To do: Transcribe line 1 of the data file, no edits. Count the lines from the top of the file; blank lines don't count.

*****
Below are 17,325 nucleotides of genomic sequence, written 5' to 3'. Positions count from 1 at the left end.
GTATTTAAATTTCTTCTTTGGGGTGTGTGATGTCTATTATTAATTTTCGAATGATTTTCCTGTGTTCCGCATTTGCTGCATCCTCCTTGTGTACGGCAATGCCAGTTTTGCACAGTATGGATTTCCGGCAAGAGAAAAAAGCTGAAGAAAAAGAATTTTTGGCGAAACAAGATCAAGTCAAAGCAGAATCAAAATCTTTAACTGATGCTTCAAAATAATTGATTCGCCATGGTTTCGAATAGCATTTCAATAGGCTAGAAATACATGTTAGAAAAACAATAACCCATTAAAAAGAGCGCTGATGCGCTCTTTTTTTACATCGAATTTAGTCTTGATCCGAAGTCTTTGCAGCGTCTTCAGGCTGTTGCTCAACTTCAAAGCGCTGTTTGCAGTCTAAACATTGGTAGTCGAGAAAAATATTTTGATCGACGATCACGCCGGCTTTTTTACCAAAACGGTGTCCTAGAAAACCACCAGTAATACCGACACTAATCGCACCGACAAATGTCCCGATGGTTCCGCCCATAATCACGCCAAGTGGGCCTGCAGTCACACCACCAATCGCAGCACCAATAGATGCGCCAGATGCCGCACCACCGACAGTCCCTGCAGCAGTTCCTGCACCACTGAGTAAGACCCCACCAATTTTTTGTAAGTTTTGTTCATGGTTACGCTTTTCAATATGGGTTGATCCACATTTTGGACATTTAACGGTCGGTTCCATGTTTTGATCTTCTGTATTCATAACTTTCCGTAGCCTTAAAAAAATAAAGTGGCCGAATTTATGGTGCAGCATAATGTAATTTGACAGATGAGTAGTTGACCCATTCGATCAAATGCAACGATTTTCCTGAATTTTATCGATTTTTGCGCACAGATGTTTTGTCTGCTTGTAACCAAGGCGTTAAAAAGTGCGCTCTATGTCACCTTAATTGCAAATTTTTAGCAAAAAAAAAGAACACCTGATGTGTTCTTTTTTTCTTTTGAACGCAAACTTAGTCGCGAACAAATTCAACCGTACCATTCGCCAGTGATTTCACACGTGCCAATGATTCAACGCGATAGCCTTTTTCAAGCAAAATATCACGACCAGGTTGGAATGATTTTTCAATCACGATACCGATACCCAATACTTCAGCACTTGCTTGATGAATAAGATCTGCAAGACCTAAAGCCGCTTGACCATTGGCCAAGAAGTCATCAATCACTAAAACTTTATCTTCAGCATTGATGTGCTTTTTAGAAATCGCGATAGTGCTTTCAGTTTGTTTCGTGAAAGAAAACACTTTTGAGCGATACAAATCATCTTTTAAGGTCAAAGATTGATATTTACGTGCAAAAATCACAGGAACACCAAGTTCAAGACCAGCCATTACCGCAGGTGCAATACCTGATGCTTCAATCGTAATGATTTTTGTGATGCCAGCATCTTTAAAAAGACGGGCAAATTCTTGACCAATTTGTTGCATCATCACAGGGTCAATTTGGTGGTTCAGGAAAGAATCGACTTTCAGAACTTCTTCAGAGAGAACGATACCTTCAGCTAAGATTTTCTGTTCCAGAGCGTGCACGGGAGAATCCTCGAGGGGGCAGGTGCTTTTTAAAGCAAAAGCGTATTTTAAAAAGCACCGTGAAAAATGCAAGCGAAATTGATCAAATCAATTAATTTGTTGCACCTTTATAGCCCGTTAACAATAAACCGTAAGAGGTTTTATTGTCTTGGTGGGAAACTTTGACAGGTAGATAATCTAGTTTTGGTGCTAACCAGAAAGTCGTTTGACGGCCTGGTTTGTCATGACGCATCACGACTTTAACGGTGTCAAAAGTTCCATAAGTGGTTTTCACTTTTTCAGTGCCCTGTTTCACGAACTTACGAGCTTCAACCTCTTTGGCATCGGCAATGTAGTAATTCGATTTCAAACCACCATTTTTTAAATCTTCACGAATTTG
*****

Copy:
Below are 17,325 nucleotides of genomic sequence, written 5' to 3'. Positions count from 1 at the left end.